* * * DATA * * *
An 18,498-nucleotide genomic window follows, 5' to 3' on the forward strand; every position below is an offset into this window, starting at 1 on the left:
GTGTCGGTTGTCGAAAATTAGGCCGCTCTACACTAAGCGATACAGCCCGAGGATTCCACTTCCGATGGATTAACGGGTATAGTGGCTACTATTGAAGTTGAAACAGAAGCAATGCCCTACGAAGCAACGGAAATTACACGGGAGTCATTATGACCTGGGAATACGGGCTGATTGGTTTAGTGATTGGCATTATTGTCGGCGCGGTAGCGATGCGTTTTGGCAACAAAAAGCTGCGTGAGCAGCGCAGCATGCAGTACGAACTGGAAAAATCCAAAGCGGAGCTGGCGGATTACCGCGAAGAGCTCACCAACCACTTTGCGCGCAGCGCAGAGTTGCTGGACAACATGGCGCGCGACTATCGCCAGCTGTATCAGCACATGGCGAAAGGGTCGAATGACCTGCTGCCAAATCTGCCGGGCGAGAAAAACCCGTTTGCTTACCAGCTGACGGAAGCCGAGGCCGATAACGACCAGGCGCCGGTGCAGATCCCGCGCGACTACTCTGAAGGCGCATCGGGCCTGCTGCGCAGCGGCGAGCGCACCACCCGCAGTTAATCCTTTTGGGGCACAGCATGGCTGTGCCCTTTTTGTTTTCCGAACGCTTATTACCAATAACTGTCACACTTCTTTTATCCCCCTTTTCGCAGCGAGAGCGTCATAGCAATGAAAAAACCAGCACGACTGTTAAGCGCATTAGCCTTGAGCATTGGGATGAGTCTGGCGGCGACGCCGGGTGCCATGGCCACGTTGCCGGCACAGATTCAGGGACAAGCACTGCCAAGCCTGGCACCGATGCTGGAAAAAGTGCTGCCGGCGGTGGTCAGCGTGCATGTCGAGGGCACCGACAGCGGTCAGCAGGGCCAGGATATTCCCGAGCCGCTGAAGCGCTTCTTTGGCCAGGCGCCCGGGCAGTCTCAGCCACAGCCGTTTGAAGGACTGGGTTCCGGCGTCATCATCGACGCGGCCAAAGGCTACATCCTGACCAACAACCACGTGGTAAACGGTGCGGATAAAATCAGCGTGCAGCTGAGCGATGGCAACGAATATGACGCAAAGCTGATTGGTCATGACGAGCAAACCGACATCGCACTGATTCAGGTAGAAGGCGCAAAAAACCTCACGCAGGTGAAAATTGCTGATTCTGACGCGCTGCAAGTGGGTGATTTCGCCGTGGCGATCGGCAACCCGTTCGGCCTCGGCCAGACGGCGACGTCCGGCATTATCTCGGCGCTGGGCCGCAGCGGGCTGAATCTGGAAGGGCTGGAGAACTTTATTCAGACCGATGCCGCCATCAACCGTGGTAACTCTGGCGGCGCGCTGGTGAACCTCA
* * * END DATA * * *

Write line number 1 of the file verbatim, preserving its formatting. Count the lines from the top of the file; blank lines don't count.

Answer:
An 18,498-nucleotide genomic window follows, 5' to 3' on the forward strand; every position below is an offset into this window, starting at 1 on the left: